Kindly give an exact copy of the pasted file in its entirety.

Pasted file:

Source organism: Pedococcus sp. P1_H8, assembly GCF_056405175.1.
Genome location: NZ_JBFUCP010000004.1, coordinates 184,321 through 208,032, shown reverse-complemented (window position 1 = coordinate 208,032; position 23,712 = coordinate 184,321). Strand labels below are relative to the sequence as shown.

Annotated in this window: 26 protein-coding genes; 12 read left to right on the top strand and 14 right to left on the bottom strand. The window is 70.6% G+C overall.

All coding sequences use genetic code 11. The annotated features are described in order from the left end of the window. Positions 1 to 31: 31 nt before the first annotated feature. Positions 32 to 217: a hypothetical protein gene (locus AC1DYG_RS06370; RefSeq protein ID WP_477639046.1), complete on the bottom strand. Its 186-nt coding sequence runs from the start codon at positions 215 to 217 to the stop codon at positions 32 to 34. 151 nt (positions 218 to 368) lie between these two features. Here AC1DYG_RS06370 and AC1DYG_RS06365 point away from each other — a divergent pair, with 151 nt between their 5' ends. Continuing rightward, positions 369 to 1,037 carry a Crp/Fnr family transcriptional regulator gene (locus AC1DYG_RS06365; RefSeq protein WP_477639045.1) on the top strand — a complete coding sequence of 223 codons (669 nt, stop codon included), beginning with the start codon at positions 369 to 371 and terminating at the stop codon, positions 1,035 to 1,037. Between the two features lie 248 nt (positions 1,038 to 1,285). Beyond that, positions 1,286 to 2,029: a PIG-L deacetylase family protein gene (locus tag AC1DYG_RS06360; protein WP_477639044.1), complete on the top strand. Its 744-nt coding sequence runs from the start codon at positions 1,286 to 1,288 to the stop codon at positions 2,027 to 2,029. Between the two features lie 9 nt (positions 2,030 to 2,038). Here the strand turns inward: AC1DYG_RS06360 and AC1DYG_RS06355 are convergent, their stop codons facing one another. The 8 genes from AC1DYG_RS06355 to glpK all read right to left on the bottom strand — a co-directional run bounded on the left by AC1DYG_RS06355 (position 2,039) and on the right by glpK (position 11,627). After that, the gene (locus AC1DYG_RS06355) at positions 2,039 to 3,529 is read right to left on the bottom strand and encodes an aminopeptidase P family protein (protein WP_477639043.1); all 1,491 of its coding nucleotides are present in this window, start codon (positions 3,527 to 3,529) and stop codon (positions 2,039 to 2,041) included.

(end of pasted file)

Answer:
Source organism: Pedococcus sp. P1_H8, assembly GCF_056405175.1.
Genome location: NZ_JBFUCP010000004.1, coordinates 184,321 through 208,032, shown reverse-complemented (window position 1 = coordinate 208,032; position 23,712 = coordinate 184,321). Strand labels below are relative to the sequence as shown.

Annotated in this window: 26 protein-coding genes; 12 read left to right on the top strand and 14 right to left on the bottom strand. The window is 70.6% G+C overall.

All coding sequences use genetic code 11. The annotated features are described in order from the left end of the window. Positions 1 to 31: 31 nt before the first annotated feature. Positions 32 to 217: a hypothetical protein gene (locus AC1DYG_RS06370; RefSeq protein ID WP_477639046.1), complete on the bottom strand. Its 186-nt coding sequence runs from the start codon at positions 215 to 217 to the stop codon at positions 32 to 34. 151 nt (positions 218 to 368) lie between these two features. Here AC1DYG_RS06370 and AC1DYG_RS06365 point away from each other — a divergent pair, with 151 nt between their 5' ends. Continuing rightward, positions 369 to 1,037 carry a Crp/Fnr family transcriptional regulator gene (locus AC1DYG_RS06365; RefSeq protein WP_477639045.1) on the top strand — a complete coding sequence of 223 codons (669 nt, stop codon included), beginning with the start codon at positions 369 to 371 and terminating at the stop codon, positions 1,035 to 1,037. Between the two features lie 248 nt (positions 1,038 to 1,285). Beyond that, positions 1,286 to 2,029: a PIG-L deacetylase family protein gene (locus tag AC1DYG_RS06360; protein WP_477639044.1), complete on the top strand. Its 744-nt coding sequence runs from the start codon at positions 1,286 to 1,288 to the stop codon at positions 2,027 to 2,029. Between the two features lie 9 nt (positions 2,030 to 2,038). Here the strand turns inward: AC1DYG_RS06360 and AC1DYG_RS06355 are convergent, their stop codons facing one another. The 8 genes from AC1DYG_RS06355 to glpK all read right to left on the bottom strand — a co-directional run bounded on the left by AC1DYG_RS06355 (position 2,039) and on the right by glpK (position 11,627). After that, the gene (locus AC1DYG_RS06355) at positions 2,039 to 3,529 is read right to left on the bottom strand and encodes an aminopeptidase P family protein (protein WP_477639043.1); all 1,491 of its coding nucleotides are present in this window, start codon (positions 3,527 to 3,529) and stop codon (positions 2,039 to 2,041) included.